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This week, one of Brazil's most prominent soccer teams, São Paulo, announced the purchase of Giuliano Galoppo from Argentine mid-table club Banfield.
There is nothing exceptional there. Players frequently change teams. It was a remarkable occasion since funds were exchanged in the stablecoin USD Coin (USDC) via the Latin American exchange Bitso.
The CEO of Bitso in Brazil, Thales Arajo de Freitas, described the acquisition as "historic for Bitso, São Paulo, and South American soccer in general."
Not by chance did São Paulo explore cryptocurrency for a transaction. Bitso, the first crypto unicorn in Latin America, became a sponsor of the club, one of the largest in Brazil and owner of the renowned Morumbi stadium, in January.
In Argentina, the news was regarded as an attempt by Banfield to circumvent the country’s current foreign exchange regulations, which require exporters to convert U.S. dollars into Argentine pesos within five days after a transaction.
Banfield’s use of USDC to circumvent the Central Bank of Argentina (BCRA) would make sense, given the bank’s regulations do not reference “crypto.” In fact, if the BCRA compelled the club to liquidate its exports on the official exchange market, it would earn 131 Argentine pesos (ARS) per U.S. dollar, but the U.S. dollar reaches 300 ARS in the financial and illegal markets.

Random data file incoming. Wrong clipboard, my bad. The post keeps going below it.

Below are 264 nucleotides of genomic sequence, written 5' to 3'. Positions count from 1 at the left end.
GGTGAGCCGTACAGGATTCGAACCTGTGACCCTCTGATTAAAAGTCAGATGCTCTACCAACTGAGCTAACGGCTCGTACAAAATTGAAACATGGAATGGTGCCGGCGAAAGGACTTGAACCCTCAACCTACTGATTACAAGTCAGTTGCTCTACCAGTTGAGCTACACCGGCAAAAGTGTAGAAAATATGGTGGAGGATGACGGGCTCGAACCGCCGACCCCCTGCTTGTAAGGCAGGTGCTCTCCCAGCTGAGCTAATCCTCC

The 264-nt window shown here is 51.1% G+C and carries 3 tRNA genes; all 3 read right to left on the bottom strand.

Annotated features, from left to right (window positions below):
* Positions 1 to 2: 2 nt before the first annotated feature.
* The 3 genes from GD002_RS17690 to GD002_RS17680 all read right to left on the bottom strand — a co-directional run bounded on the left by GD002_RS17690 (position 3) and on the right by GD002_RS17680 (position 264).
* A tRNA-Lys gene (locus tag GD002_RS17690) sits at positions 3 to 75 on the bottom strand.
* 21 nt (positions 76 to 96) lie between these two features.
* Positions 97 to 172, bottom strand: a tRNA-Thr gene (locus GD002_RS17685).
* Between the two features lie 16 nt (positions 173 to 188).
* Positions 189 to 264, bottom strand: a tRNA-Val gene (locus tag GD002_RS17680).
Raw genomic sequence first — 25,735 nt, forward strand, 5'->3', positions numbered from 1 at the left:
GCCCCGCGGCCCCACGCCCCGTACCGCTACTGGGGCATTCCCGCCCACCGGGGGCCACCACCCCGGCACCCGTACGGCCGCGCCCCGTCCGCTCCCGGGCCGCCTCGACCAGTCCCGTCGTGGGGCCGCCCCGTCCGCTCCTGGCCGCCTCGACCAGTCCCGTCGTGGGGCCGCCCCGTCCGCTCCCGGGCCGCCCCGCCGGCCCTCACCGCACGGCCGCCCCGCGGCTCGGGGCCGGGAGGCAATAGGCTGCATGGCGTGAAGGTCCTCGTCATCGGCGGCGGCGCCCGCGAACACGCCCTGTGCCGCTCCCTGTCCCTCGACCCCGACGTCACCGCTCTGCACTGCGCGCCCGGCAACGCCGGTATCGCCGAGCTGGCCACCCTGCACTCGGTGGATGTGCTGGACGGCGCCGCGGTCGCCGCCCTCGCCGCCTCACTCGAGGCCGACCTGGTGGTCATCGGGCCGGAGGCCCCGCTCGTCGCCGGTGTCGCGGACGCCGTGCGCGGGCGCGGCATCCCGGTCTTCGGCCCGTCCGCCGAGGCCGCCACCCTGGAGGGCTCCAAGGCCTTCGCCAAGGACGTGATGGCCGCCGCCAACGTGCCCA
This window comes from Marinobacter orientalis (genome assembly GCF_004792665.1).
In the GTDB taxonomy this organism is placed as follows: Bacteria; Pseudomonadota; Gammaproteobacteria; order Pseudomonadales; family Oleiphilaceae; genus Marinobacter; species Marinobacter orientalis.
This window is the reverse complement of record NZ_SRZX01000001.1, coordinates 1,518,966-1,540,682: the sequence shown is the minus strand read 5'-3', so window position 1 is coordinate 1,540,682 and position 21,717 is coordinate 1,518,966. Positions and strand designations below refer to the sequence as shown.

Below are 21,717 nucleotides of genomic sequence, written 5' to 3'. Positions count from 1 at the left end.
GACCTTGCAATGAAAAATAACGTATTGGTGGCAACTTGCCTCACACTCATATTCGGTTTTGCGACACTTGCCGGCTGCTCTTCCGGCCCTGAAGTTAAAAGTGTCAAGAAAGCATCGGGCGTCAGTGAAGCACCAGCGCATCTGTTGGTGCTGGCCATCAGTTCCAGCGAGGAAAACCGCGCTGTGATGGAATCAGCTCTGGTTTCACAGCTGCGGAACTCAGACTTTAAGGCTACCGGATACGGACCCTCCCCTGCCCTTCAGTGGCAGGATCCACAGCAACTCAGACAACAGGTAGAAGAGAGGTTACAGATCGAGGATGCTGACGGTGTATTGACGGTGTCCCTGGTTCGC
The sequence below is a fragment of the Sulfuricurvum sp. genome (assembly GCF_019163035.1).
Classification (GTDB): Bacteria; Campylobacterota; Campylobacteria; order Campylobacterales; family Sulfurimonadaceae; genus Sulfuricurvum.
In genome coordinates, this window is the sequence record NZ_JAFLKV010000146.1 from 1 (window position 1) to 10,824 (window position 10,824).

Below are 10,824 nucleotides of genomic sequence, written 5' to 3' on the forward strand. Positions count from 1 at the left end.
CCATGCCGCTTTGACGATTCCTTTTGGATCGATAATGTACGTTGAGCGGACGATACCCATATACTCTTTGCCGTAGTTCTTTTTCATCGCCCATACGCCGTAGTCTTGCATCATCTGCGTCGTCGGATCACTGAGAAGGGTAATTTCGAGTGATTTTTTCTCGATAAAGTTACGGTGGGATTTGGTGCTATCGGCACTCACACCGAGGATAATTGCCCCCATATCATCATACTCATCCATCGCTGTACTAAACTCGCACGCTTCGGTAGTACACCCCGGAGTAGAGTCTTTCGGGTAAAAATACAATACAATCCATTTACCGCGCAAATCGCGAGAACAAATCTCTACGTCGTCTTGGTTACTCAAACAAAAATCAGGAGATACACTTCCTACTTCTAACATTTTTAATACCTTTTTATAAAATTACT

Dante Disparte, chief strategy officer of Circle, one of the businesses behind USDC, stated that USDC was used “to reduce currency risk.”
The usage of USDC by São Paulo, or Bitso, is not coincidental. The exchange teamed with Circle to offer an international transfer product in November, and the partnership has been profitable thus far. Bitso expects to handle an additional $1 billion in crypto remittances between Mexico and the U.S. by December 2022, a 400% increase over the same time in 2021.
São Paulo and Banfield’s transaction may have been less expensive than a SWIFT (Society for Worldwide Interbank Financial Telecommunications) transaction. BCRA sources informed CoinDesk that the Argentinian club would be compelled to convert the total value of the transaction into Argentine pesos at the official exchange rate, contrary to what Disparte stated.
The Argentine publication La Nación estimated the trade to be worth $8 million, despite neither club disclosing its terms. That is a substantial amount for a team the size of Banfield.
Banfield faces additional challenges due to crypto. A BCRA ruling announced last week prohibits the club from accessing the official exchange market to purchase players — an import, after all – at the official exchange rate for 90 days.
If the BCRA keeps its promise, Banfield will earn 1 billion ARS following the deal. Nonetheless, if it wanted to purchase the same player for the same price, it would have to get ARS 2.4 billion from local financial markets – where the U.S. dollar quote is 130 percent higher – as the BCRA’s reserves are exhausted and expected to be more than $4 billion negative.
The usage of USDC expedited the move and was clever marketing, but it did not resolve Banfield’s core problem. It made matters worse.